Ma'äcah (Heb. Maikah', מִעֲכָה, oppression, Sept. Μααχά, but in Ge 22:24, Μοχά; in 1Ch 2:48; 1Ch 3:3. Μωχά; in 1Ch 7:15-16, Μοοχά; in 1Ch 9:35, Μοωχά; in 1Ch 11:43, Μαχά; Vulg. Maacha; Auth. Vers. "Maacah" only 2Sa 3:3; 2Sa 10:6,8), the name of a place and also of nine persons. SEE BETH- MAACHAH.

1. A city and region at the foot of Mount Hermon, not far from Geshur, a district of Syria (Jos 13:13; 2Sa 10:6,8; 1Ch 19:7). Hence the adjacent portion of Syria is called Aram-Maacah, or Syria of Maachah ("Syria-Maachah," 1Ch 19:6). It appears to have been situated at the southerly junction of Coele-Syria and Damascene- Syria, being bounded by the kingdom of Rehob on the north, by that of Geshur on the south, and by the mountains on either side of the Upper Jordan, on the east and west. SEE GESHUR. The little kingdom thus embraced the southern and eastern declivities of Hermon, and a portion of the rocky plateau of Itursea (Porter's Damascus, 1:319; comp. Journ. of Sac. Lit. July 1854, page 310). The Israelites seem to have considered this territory as included in their grant, but were never able to get possession of it (Jos 13:13). In the time of David this petty principality had a king of its own, who contributed 1000 men to the grand alliance of the Syrian nations against the Jewish monarch (2Sa 10:6,8). The lot of the half-tribe of Manasseh beyond the Jordan extended to this country, as had previously the dominion of Og, king of Bashan (De 3:14; Jos 12:5). The Gentile nameis Maacahthite (מִעֲכָתַי, Sept. Μαχαθί, but Μααχαθί in 2Sa 23:24, Μαχαθά in 1Ch 4:19, Μιοχαθεί in Jer 40:8; Auth. Version "Maacathite," but "Maachathi" in De 3:14), which is also put for the people (De 3:14; Jos 12:5; Jos 13:11,13; 2Ki 25:23). Near or within the ancient limits of the small state of Maacah was the town called for that reason Abbel beth-maacah, perhaps its metropolis, which is represented by the modern Abil el-Kamh, situated on the west side of the valley and stream that descends from Merj Ayun towards the Huleh, and on a summit, with a large offset on the south. SEE ABELN-BETH MAACHAH. Rosenmüller explains the name Maacah to press, to press together, which seems to denote a region enclosed and hemmed in by mountains, a land of valleys. The name of this region is Anglicized everywhere "Maachah" in the Auth. Vers., except in 2Sa 3:3; 2Sa 10:6,8. Once (Jos 13:13, second clause) it is written in the original Maacath (Hebrew Maakath', מִעֲכָת, Sept. Μαχαθί,Vulg. Maachati, Auth. Vers. "Maachathites"). The identification of the Chaldee version with the district of Epicairus (Ε᾿πικαιρος), mentioned by Ptolemy (5:16, 9) as lying between Callirrhoe and Livias, as also that of the Syriac (on 1 Chronicles) with Charan, according to Rosenmüller (Altelth. 1. 2) a tract in the district of the Ledja (Burckhardt, 1:350), is merely traditionary (Reland, Palest. p. 118).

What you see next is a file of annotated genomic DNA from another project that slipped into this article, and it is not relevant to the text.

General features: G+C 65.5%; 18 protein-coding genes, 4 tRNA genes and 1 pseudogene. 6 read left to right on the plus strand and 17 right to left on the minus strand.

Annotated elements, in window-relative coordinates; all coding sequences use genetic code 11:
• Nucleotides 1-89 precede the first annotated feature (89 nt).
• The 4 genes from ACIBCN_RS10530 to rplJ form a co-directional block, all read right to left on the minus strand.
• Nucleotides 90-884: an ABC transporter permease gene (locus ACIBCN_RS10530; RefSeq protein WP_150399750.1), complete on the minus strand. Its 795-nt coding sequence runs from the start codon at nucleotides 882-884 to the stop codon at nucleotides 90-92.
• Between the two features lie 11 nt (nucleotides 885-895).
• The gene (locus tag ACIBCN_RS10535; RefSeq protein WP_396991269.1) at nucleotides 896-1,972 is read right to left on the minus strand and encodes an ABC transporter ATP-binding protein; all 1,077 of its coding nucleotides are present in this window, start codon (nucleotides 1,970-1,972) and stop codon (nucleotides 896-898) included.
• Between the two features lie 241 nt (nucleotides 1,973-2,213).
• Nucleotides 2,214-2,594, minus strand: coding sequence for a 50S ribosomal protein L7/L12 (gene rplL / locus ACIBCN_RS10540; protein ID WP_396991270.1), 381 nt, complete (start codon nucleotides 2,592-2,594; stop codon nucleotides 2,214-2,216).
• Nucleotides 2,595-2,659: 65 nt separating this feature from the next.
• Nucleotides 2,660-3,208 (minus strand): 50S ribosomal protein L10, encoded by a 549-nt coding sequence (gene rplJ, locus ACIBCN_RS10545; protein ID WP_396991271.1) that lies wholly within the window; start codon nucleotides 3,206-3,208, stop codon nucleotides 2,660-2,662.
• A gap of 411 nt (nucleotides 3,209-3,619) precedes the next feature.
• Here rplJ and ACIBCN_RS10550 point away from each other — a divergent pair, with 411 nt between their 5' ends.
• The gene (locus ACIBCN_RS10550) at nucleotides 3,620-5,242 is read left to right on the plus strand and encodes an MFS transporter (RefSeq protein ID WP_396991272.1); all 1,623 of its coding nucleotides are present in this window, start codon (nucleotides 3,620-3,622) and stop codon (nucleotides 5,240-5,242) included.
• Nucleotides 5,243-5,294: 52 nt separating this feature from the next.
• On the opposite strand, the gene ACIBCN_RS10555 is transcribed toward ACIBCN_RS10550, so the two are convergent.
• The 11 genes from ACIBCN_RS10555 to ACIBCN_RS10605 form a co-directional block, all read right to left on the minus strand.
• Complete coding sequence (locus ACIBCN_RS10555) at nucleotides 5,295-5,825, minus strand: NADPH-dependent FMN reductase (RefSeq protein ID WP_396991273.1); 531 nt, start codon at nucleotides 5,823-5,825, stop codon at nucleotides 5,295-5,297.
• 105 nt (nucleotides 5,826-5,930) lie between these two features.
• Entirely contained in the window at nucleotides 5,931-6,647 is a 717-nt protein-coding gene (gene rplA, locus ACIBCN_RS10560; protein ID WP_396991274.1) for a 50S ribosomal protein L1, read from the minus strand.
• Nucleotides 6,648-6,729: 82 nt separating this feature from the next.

2. The last named of the four children of Nahor by his concubine Reumah, probably a son, although the sex is uncertain (Ge 22:24). B.C. cir. 2040. Ewald arbitrarily connects the name with the district of Maachah in the Hermon range (Gesch. 1:414, note 1).